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Imagine flying out to Hawaii, with its pristine landscape and postcard perfect beaches, and then taking off again on a suborbital space adventure. State officials are betting on that future vision, by considering spending $500,000 on a federally licensed spaceport, and thereby joining such states as Florida, Oklahoma, and New Mexico in jostling for a piece of space-tourism pie.

The Federal Aviation Administration estimates that space tourism could be a billion-dollar industry in 20 years, and proponents of the idea say that Hawaii can use its existing airports to jump into the market without huge additional expenses. But that has not stopped unhappy island residents from voicing their complaints over such state spending in the middle of a recession.

The Honolulu Advertiser quotes a space policy analyst suggesting that a Hawaiian space tourism site might appeal more to travelers than flying out from a state such as New Mexico. One private space tourism outfit, Rocketplane Global, has also proposed flying suborbital space flights between Honolulu and Kona International Airport.

Still, Hawaii faces stiff competition from other states. Richard Branson’s Virgin Galactic has already broken ground on Spaceport America in New Mexico. And Oklahoma has already played host to test flights by a slightly different venture, the Rocket Racing League, which plans for NASCAR-style racing within Earth’s atmosphere.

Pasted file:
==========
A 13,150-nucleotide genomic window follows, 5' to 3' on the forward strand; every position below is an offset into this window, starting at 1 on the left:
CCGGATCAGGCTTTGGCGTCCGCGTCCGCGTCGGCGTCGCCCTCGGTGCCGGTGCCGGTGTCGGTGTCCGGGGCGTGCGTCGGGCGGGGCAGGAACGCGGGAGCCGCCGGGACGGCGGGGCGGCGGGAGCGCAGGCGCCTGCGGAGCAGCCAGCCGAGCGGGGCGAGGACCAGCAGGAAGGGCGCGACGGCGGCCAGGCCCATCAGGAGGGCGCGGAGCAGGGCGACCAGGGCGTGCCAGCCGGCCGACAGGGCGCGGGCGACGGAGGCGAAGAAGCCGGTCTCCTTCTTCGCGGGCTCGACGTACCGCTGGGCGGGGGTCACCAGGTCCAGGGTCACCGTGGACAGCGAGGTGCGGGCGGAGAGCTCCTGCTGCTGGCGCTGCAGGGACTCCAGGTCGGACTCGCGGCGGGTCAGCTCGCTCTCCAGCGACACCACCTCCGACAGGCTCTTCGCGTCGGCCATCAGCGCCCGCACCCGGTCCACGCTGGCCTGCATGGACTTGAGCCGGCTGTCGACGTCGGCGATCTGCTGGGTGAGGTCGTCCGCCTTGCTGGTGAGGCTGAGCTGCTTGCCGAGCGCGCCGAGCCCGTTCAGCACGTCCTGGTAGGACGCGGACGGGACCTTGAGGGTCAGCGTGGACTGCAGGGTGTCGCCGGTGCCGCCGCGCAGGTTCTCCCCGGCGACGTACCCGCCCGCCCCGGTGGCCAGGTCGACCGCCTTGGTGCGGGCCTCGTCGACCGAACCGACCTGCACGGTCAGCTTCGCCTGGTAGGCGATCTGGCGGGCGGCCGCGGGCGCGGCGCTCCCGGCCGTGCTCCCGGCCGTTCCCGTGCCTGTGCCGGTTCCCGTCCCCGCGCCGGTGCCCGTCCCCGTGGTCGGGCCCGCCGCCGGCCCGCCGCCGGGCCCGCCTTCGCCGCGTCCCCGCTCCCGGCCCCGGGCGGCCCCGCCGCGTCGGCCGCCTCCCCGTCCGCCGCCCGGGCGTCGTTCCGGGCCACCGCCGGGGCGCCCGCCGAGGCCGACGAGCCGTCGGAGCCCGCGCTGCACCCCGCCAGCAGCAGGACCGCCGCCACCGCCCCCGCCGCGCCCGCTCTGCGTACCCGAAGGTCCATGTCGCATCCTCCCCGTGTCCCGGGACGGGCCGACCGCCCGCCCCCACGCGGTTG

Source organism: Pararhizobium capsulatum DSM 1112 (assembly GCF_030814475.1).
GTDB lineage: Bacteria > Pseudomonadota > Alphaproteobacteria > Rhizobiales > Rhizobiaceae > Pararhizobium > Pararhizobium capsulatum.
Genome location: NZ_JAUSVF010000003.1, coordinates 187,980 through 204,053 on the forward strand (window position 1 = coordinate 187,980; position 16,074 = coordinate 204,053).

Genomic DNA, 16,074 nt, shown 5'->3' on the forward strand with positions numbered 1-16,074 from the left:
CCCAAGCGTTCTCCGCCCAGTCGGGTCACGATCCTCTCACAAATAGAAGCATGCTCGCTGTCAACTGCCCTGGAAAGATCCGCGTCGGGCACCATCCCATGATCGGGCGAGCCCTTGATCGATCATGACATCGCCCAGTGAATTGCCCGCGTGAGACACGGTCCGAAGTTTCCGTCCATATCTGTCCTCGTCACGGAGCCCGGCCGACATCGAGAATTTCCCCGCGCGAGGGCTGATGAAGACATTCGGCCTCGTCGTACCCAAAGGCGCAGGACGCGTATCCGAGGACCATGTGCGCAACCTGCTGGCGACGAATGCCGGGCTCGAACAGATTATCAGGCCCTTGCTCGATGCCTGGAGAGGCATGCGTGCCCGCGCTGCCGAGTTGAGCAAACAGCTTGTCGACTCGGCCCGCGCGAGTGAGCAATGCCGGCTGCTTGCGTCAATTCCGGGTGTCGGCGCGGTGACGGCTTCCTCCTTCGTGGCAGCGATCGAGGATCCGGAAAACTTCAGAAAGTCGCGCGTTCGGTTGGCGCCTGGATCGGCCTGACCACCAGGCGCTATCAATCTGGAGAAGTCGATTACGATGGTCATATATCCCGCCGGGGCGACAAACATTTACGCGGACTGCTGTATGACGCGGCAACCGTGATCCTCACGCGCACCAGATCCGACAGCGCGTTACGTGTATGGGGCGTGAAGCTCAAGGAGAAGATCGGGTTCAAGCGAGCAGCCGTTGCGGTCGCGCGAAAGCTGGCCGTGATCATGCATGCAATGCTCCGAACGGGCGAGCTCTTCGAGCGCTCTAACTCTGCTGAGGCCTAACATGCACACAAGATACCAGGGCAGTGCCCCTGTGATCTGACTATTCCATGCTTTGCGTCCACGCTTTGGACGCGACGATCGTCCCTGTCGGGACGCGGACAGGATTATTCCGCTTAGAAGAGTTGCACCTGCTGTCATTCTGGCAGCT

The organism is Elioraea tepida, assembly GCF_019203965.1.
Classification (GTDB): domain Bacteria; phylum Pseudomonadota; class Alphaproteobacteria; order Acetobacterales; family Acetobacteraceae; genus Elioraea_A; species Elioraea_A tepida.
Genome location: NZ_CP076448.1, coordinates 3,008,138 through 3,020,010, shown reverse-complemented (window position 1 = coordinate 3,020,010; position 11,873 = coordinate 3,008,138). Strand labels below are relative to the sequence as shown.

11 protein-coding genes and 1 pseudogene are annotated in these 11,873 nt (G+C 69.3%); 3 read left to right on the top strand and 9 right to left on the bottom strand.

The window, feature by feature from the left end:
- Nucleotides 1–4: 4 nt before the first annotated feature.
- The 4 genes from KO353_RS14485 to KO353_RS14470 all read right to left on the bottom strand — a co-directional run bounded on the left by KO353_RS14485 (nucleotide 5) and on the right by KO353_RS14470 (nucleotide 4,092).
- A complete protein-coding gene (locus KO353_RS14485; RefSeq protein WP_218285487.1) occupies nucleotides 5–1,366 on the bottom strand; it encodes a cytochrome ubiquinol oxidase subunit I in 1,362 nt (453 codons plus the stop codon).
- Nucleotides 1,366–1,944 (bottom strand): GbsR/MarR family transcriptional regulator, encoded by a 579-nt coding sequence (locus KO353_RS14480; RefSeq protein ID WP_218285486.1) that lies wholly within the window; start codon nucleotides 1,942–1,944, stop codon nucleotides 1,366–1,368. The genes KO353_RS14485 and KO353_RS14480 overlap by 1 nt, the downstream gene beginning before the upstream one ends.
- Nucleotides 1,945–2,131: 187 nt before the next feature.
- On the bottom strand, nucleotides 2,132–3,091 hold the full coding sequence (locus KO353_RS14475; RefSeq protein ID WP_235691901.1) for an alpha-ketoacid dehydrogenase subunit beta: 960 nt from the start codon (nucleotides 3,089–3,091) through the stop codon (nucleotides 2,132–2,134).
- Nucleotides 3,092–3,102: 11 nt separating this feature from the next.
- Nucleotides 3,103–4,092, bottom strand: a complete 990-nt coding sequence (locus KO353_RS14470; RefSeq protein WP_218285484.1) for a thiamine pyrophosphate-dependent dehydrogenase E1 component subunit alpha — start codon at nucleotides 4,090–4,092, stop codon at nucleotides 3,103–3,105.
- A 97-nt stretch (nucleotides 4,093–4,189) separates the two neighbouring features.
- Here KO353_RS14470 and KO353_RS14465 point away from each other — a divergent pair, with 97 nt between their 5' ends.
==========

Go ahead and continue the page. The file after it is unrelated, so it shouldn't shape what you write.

Even NASA’s Cape Canaveral launch site in Florida could potentially see some private space tourism action. SpaceX moved its heavy Falcon 9 rocket to the site earlier this year, to prepare for a maiden flight, and eventually to carry official cargo up to the space station. The private space firm, flush from its first successful launch of a commercial payload using the smaller Falcon 1 rocket based out of Kwajalein Atoll, has also suggested it could fly paying passengers in the future.

[via Honolulu Advertiser]

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